HHS shortens the 340B final rule implantation by six months after determining that it would not ‘interfere’ with the departments ‘comprehensive policies’ to address high drug costs.
PhRMA says the ‘overly burdensome’ final rule fails to address hospital abuse of the program.
The new rule provides drug pricing information to 340B participants through a closed website.
Proponents scoff at drug makers’ claims that more time is needed before the oft-delayed final rule is implemented.
After several delays, hundreds of public comments, a lawsuit, and an eight-year-old Congressional mandate, the federal government on Thursday bumped up the starting date of its 340B drug pricing final rule by six months.
In a notice published this week in the Federal Register, the Department of Health and Human Services said the final rule—which is designed to protect hospitals from being overcharged by drug manufacturers—would take effect on January 1, 2019, instead of July 1, 2019.
The final rule was supposed to take effect on January. 5, 2017, but HHS delayed implementation because it said it was in the midst of “developing new comprehensive policies to address the rising costs of prescription drugs.”
Hospitals got tired of waiting and filed suit, asking a federal judge to order the Trump Administration to launch the final rule on January 1, 2019. The hospitals allege that the delays are causing significant financial harm to the nearly 2,500 hospitals nationwide that participate in the 340B Drug Pricing Program.
In late October, the Trump Administration said it was considering accelerating implementation.
In bumping up the final rule implantation by six months, HHS said it “has determined that the finalization of the 340B ceiling price and civil monetary penalty rule will not interfere with HHS’s development of these comprehensive policies.”
Under the new rule, federal regulators will provide pricing information to 340B hospitals through a closed website, which proponents of the rule say is essential for ceiling price enforcement.
As expected, hospitals praised the action, and drug makers expressed disappointment.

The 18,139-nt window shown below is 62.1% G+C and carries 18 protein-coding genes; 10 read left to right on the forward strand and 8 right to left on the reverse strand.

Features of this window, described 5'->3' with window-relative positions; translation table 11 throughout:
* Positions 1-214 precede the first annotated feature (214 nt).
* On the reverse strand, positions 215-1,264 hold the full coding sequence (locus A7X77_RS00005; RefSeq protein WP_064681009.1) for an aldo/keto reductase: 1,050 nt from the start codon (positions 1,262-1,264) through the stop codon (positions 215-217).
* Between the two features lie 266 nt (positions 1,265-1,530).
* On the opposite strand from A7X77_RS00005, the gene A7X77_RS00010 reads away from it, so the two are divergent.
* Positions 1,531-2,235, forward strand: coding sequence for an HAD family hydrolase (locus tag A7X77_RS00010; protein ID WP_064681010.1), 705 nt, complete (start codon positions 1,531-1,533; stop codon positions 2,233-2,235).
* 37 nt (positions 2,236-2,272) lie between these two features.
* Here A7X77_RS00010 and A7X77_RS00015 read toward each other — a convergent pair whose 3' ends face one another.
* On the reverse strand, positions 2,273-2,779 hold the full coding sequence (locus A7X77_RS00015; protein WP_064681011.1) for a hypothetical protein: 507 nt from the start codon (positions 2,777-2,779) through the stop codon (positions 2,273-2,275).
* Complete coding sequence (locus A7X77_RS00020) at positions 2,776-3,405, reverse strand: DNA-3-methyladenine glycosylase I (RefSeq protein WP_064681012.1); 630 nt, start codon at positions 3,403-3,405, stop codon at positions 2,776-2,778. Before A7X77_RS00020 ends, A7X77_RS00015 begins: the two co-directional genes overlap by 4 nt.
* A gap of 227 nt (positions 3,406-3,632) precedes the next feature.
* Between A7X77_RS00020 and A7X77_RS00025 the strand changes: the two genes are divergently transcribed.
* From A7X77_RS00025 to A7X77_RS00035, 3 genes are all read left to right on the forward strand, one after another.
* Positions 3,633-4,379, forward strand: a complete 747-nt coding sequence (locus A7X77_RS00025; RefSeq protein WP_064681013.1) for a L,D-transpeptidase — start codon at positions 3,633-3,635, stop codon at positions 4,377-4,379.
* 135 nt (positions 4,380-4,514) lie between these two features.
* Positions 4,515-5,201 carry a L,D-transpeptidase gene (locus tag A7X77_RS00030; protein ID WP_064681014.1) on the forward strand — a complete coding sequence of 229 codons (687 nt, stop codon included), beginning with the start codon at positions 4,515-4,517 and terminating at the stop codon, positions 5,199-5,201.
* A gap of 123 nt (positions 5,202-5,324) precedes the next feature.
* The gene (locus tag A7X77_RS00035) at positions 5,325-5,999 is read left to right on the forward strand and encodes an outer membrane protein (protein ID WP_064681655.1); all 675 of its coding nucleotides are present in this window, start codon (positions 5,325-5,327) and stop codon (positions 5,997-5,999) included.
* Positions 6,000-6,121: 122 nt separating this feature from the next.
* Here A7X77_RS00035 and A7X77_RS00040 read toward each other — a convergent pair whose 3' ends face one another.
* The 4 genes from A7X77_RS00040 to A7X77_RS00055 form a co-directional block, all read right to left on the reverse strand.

“This rule is good for patients and for essential hospitals, which rely on 340B savings to make affordable drugs and health care services available to vulnerable people and underserved communities,” said America’s Essential Hospitals President and CEO Bruce Siegel, MD.
“It also ends years of delay for much-needed measures to hold drug companies accountable for knowingly overcharging covered entities in the 340B program,” Siegel said.
Maureen Testoni, interim president and CEO of 340B Health, called the announcement “a big step toward stopping drug companies from overcharging 340B hospitals, clinics, and health centers.”
“The next step toward ensuring true 340B drug maker transparency is for the administration to launch its ceiling price website so hospitals, clinics, and health centers can ascertain that they are paying the correct amounts for 340B medications,” Testoni said.
“We are encouraged that HHS says it will release that pricing reporting system shortly and that the department will communicate additional updates through its website,” she said.
PhRMA said it was “disappointed the Administration did not issue new proposals for this rule as it repeatedly stated it would.”
The pharmaceutical industry advocates said HHS “ignored the numerous concerns raised by stakeholders on the proposed ceiling price calculations, offset policy and civil monetary penalty provisions.”
Drug makers allege that hospitals have been scamming the 340B program, and PhRMA said Thursday that the final rule’s “flawed policies are not in line with the 340B statute and fail to address root problems in the 340B program that have enabled private 340B hospitals to generate record profit without commensurate benefit to patients.”
“Not only is the final rule itself overly burdensome in its requirements, but moving up its effective date also leaves manufacturers with very little time to make operational changes to systems and procedures,” PhRMA said.
Testoni scoffed at claims that more time was needed.
“The regulation now will be going into effect more than eight years after Congress mandated it—and only after a lawsuit filed by 340B Health and other hospital organizations to stop repeated administrative delays to the effective date,” Testoni said.
“As today’s final rule notes, these delays have given drug makers ‘more than enough time to prepare for its requirements.'”